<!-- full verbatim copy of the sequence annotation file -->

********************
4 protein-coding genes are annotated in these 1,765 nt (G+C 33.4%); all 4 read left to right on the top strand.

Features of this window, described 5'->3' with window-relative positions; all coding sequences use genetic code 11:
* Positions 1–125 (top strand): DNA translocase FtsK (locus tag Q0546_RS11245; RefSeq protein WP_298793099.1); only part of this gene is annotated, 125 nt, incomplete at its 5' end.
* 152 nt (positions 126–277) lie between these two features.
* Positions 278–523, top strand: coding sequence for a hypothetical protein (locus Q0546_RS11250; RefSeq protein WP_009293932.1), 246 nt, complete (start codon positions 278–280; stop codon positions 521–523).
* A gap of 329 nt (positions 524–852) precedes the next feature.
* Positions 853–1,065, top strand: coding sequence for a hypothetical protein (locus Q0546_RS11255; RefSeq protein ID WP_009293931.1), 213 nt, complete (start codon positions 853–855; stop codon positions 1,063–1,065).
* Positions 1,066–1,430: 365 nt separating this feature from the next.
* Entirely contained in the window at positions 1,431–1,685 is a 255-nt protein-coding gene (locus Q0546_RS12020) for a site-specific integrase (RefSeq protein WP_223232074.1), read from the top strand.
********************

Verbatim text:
4 protein-coding genes are annotated in these 1,765 nt (G+C 33.4%); all 4 read left to right on the top strand.

Features of this window, described 5'->3' with window-relative positions; all coding sequences use genetic code 11:
* Positions 1–125 (top strand): DNA translocase FtsK (locus tag Q0546_RS11245; RefSeq protein WP_298793099.1); only part of this gene is annotated, 125 nt, incomplete at its 5' end.
* 152 nt (positions 126–277) lie between these two features.
* Positions 278–523, top strand: coding sequence for a hypothetical protein (locus Q0546_RS11250; RefSeq protein WP_009293932.1), 246 nt, complete (start codon positions 278–280; stop codon positions 521–523).
* A gap of 329 nt (positions 524–852) precedes the next feature.
* Positions 853–1,065, top strand: coding sequence for a hypothetical protein (locus Q0546_RS11255; RefSeq protein ID WP_009293931.1), 213 nt, complete (start codon positions 853–855; stop codon positions 1,063–1,065).
* Positions 1,066–1,430: 365 nt separating this feature from the next.
* Entirely contained in the window at positions 1,431–1,685 is a 255-nt protein-coding gene (locus Q0546_RS12020) for a site-specific integrase (RefSeq protein WP_223232074.1), read from the top strand.